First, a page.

Groups oppose listing of frogs, toads under ESA
By Kate Campbell
An outpouring of comments on proposed listing under the federal Endangered Species Act of two California frog species and the Yosemite toad has prompted reopening of the public comment period. The U.S. Fish and Wildlife Service said listing the species for protection could include designating about 1.8 million acres in 17 California counties as critical habitat and restrict grazing and recreation activities on public land.
The deadline for comments on the proposal had closed in late June, but the FWS said last week it plans to reopen the comment period as a result of public requests.
Groups representing farmers, ranchers and rural Californians, including the California Farm Bureau Federation, submitted comments in late June and said the FWS had ignored scientific findings that conclude livestock grazing is an unlikely factor in declines of the species' populations.
"The USFWS should rely only on factors that have been plainly demonstrated to be major drivers in the declining populations—disease and trout stocking," the joint letter said. "An analysis of how disease and fish stocking may be mitigated in a way that will result in stabilization and ultimate growth of the population is necessary."
Participants in the joint comments included the Rural Counties Representatives of California, CFBF, California Cattlemen's Association, California Wool Growers Association, the Public Lands Council and National Cattlemen's Beef Association.
The groups said if the critical habitat designations for the Sierra Nevada yellow-legged frog, the northern distinct population segment of the mountain yellow-legged frog and the Yosemite toad were adopted as currently proposed, it would have a negative impact on public access and use of federal lands in California.
Proposed habitat for one or more of the species would affect land in 17 counties: Alpine, Amador, Butte, Calaveras, El Dorado, Fresno, Inyo, Lassen, Madera, Mariposa, Mono, Nevada, Placer, Plumas, Sierra, Tulare and Tuolumne.
"While we find the endangered species listing proposal for the yellow-legged frog to be especially flagrant in its attempt to tie grazing to the decline of the frog population, the proposal to list the Yosemite toad blatantly disregards the best available science, while simultaneously relying on science that has not been peer reviewed and lacks any credibility as to (research) method," the letter said.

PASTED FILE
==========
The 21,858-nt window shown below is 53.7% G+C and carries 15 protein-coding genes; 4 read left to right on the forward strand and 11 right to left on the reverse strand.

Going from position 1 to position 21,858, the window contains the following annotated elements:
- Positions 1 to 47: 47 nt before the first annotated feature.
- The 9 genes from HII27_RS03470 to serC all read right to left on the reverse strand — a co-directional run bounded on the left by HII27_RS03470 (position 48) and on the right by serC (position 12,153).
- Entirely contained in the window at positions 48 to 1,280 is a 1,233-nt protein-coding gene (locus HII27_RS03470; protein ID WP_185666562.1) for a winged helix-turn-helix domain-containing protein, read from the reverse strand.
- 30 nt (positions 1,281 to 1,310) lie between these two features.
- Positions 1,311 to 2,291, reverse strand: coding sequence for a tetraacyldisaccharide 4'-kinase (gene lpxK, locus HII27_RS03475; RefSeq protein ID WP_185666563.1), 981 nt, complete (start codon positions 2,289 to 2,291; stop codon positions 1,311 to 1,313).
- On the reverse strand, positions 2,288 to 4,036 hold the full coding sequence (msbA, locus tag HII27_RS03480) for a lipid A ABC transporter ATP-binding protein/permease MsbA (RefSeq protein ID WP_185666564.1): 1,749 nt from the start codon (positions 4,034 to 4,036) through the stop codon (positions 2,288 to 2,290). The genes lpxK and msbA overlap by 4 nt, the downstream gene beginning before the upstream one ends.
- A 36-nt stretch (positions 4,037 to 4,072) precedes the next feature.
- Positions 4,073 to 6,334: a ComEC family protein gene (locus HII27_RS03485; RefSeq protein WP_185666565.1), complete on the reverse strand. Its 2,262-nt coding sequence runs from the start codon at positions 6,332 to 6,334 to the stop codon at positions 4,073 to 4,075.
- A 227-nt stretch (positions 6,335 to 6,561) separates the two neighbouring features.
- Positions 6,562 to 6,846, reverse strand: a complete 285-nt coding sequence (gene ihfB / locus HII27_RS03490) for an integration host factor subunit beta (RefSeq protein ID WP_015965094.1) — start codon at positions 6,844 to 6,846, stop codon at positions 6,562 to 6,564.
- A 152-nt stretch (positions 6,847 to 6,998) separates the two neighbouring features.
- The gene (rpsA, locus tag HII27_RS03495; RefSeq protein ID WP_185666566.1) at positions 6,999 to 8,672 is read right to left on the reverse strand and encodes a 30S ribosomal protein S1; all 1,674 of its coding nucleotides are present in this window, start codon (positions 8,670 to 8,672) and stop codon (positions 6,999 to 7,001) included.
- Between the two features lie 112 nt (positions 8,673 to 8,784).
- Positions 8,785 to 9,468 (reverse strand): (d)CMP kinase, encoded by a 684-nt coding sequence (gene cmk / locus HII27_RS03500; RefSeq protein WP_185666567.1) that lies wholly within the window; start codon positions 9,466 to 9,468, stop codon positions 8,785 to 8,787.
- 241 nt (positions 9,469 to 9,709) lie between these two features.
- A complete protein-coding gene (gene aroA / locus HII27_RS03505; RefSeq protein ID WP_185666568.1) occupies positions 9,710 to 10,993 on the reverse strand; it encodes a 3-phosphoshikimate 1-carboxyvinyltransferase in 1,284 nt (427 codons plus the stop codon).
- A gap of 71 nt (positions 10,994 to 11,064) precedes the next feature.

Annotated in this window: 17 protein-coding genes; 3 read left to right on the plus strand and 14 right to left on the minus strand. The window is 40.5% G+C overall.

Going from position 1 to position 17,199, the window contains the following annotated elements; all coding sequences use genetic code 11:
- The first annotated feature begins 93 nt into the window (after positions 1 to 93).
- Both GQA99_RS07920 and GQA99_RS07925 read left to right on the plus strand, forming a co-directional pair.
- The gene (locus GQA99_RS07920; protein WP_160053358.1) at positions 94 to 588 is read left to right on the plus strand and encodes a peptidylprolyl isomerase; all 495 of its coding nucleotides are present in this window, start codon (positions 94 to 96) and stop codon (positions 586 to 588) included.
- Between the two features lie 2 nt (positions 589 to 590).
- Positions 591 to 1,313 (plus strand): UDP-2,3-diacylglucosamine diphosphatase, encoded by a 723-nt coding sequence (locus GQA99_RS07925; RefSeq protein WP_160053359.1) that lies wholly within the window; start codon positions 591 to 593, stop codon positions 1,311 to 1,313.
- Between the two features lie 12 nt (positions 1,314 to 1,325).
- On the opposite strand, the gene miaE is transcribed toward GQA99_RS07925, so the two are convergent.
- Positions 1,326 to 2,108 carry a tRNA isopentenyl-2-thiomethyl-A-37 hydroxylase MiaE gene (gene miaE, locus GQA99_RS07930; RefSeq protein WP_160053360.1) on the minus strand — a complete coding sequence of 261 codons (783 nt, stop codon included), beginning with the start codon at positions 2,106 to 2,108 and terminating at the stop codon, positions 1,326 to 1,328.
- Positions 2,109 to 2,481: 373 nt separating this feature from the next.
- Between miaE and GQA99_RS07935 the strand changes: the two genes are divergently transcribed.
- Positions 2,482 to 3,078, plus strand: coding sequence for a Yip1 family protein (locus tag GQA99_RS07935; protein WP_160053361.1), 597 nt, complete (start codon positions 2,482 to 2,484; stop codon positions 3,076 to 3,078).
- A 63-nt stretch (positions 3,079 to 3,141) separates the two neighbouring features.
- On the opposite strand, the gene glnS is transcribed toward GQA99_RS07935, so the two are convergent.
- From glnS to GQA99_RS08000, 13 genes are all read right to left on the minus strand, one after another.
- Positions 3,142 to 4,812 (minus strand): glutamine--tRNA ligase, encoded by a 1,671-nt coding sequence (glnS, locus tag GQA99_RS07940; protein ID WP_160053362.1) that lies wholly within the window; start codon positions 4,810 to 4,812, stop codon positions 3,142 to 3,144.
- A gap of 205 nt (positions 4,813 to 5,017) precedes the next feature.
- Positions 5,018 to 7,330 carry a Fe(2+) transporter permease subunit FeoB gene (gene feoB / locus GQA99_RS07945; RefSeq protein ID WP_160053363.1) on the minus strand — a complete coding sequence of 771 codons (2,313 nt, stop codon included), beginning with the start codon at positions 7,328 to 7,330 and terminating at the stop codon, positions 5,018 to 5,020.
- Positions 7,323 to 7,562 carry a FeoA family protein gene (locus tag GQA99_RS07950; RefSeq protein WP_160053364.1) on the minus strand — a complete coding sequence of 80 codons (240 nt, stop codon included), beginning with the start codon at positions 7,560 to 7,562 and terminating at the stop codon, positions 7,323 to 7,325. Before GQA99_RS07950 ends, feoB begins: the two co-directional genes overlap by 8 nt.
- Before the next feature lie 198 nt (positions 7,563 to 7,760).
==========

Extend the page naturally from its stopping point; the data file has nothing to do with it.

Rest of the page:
The mountain yellow-legged frogs have historically lived in Sierra lakes, ponds, marshes, meadows and streams at elevations between 4,500 and 12,000 feet. The Yosemite toads live in wet meadows and lakeshores surrounded by pines.
The FWS said all three amphibian species are threatened by habitat degradation, predation, climate change and inadequate regulatory protection.
"The next stage of the listing process is to reopen comment for the purpose of gathering further information on the proposed habitat designation and then open another comment period to get input on the economic impact analysis," FWS spokesman Robert Moler said. "There actually will be two more opportunities for the public to comment on the proposed listing, as well as public workshops."
When all comments have been received and reviewed, the proposed rules under the listing will be reviewed by a scientific panel, which could take at least another year, Moler said.
"It's essential for us to engage the public because we're a science-driven agency and like to make our decisions on all the best available information," he said. "We had enough members of the public say they weren't able to get their comments in by the deadline so we're reopening comment."
CFBF and the other organizations that commented on the proposed listing of the amphibians said they also plan to file comments on the critical-habitat designation once the FWS releases its economic impact analysis.
Meanwhile, the FWS announced it is designating 2,485 acres in Kern and Kings counties as critical habitat for the endangered Buena Vista Lake shrew under the ESA. The final designation cuts in half the acres initially proposed for protection.
Designating areas as critical habitat does not establish a refuge or sanctuary for a species, the service said, adding that activities on private lands that don't require federal permits or funding are not affected by a critical habitat designation.
More information on the frog and toad species and the proposed listing under the federal ESA are online at www.fws.gov/sacramento.
(Kate Campbell is an assistant editor of Ag Alert. She may be contacted at email@example.com.)
Permission for use is granted, however, credit must be made to the California Farm Bureau Federation when reprinting this item.